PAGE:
I’m in NY for a conference organized by the NY Times on “Schools for Tomorrow.” I met yesterday with Alexandra Zabriskie, a top-notch NY tutor for the SAT and ACT (and school subjects too). Alex talked about coaching her students to take practice tests under the practice conditions, in other words, when it’s possible, to take at least one practice test at the place you’ll take the actual exam. “I tell them how important this is, they say they’ll do it,” Alexandra says, sighing, “But they don’t follow through.”
If you are working with a coach it’s important for two reasons that you follow through. The first is that your coach is not your mother, not your father, not your teacher, but your coach. Your coach knows what you need to do to succeed on the test, just like the coach of an athletic team knows how you should practice to succeed. Imagine what would happen if you were on a team and you didn’t follow your coach’s direction.
The second reason that this particular coaching — take a practice test at the test site — is important is that you need to simulate the conditions of the exam itself. Taking the practice test at the site is vastly different than sitting on your bed at home and practicing there. Why? Because at home there are a zillion distractions: texts from your friends, snacks in the fridge, comfy pillow where you’ll just take a rest for “a minute.” Zzzzzzzzzzzz. Try doing any of these in the exam room (well, don’t try, actually).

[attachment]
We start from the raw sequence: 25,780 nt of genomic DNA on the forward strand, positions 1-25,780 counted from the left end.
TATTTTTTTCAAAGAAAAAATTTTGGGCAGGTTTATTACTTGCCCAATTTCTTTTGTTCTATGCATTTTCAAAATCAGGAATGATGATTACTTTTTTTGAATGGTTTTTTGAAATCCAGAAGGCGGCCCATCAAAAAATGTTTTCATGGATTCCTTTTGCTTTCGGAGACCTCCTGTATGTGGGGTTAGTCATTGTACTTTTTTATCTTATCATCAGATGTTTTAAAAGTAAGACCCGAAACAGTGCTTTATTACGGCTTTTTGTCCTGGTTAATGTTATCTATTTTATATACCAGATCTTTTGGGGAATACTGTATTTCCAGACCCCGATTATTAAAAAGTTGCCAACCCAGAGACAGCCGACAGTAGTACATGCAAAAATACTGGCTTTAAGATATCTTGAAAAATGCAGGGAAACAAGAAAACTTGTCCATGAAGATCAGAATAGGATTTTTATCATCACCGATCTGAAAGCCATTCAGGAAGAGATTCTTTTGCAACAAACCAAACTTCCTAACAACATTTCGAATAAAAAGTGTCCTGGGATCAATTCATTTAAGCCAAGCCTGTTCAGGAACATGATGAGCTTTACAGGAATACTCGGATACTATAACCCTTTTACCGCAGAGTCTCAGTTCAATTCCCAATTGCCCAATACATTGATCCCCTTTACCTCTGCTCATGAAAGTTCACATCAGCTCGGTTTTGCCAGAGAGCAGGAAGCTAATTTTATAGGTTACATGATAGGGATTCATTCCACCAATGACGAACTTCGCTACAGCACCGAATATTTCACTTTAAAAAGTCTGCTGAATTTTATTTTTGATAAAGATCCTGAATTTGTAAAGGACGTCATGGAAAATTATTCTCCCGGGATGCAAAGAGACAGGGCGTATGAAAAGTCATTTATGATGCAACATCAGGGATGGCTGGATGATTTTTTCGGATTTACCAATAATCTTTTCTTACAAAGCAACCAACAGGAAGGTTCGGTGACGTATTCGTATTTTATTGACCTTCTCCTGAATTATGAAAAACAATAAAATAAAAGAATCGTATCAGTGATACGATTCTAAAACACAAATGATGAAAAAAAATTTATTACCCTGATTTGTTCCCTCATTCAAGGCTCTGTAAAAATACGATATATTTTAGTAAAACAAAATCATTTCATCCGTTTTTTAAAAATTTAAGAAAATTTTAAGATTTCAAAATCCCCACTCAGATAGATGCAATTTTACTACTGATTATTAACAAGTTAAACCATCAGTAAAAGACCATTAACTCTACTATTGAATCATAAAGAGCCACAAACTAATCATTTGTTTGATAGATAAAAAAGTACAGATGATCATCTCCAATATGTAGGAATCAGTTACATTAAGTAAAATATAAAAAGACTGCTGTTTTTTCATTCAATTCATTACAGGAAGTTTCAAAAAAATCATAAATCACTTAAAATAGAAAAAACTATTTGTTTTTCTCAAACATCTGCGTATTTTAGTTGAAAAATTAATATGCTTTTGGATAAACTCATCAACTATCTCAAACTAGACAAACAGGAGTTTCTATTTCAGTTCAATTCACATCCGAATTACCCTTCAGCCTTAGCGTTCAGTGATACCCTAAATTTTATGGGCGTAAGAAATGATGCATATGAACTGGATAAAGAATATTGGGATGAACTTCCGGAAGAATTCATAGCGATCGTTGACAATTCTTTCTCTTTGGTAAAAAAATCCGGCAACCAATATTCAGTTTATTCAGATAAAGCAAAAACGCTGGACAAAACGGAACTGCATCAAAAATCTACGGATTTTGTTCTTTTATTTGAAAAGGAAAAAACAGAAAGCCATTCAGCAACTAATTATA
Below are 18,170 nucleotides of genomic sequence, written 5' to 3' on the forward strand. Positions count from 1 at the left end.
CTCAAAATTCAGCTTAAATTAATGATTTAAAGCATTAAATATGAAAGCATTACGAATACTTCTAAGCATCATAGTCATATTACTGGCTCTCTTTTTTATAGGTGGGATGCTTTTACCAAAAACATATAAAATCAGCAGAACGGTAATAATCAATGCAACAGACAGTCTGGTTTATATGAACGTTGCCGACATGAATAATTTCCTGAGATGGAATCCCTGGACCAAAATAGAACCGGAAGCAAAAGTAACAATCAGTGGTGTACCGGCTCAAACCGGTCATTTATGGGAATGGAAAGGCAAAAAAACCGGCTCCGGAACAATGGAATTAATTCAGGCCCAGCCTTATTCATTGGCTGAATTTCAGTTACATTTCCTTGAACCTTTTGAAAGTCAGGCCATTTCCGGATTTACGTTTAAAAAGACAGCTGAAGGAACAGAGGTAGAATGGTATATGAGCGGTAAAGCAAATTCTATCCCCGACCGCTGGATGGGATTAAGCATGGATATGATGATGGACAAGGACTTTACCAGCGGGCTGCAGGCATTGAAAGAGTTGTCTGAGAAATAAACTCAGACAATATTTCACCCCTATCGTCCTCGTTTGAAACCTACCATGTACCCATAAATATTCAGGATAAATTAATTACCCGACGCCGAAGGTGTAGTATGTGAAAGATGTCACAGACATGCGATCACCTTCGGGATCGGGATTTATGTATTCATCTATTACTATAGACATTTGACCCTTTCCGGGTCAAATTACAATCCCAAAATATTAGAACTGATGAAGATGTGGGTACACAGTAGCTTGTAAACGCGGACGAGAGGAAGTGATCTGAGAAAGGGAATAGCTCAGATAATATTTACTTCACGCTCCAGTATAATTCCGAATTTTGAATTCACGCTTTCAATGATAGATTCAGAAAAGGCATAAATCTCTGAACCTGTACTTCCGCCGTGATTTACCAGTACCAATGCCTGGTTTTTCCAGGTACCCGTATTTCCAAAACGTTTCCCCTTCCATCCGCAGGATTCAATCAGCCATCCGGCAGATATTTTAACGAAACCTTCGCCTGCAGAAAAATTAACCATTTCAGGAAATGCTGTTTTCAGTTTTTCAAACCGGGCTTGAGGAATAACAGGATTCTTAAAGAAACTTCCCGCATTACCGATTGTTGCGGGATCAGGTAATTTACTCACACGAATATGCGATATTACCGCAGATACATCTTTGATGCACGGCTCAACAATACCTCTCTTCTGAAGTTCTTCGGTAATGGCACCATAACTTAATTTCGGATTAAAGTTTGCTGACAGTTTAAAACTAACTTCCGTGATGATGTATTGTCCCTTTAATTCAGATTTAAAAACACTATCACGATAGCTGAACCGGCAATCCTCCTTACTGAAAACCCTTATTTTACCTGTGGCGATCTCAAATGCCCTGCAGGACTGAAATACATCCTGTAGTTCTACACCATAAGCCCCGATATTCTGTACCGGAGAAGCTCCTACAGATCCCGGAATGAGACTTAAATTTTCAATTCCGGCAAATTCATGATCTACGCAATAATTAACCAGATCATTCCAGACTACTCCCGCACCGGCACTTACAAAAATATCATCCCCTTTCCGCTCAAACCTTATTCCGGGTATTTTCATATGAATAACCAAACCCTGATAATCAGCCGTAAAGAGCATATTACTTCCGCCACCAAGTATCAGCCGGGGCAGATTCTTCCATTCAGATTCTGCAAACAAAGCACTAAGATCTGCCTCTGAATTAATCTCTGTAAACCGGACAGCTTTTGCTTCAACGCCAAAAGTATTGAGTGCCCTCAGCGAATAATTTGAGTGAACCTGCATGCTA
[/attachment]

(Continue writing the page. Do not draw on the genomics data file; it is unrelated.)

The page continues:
Follow your coach’s direction. Chinese say, left ear in, right ear out. Don’t do that. Hearing what your coach says and go, yeah, yeah, yeah, doesn’t raise test scores. Doing the right things and practicing in the right way does. After all, if you don’t listen to the coach, why do you go to him/her in the first place? doesn’t make sense.
A special shout out to Alexandra Zabriskie in NY. She was an early follower of my work and she does a terrific job of understanding her students’ needs and tailoring her tutoring to them. Check out her website: http://atoztutor.com. (That’s Alex, on the left, in the picture above.)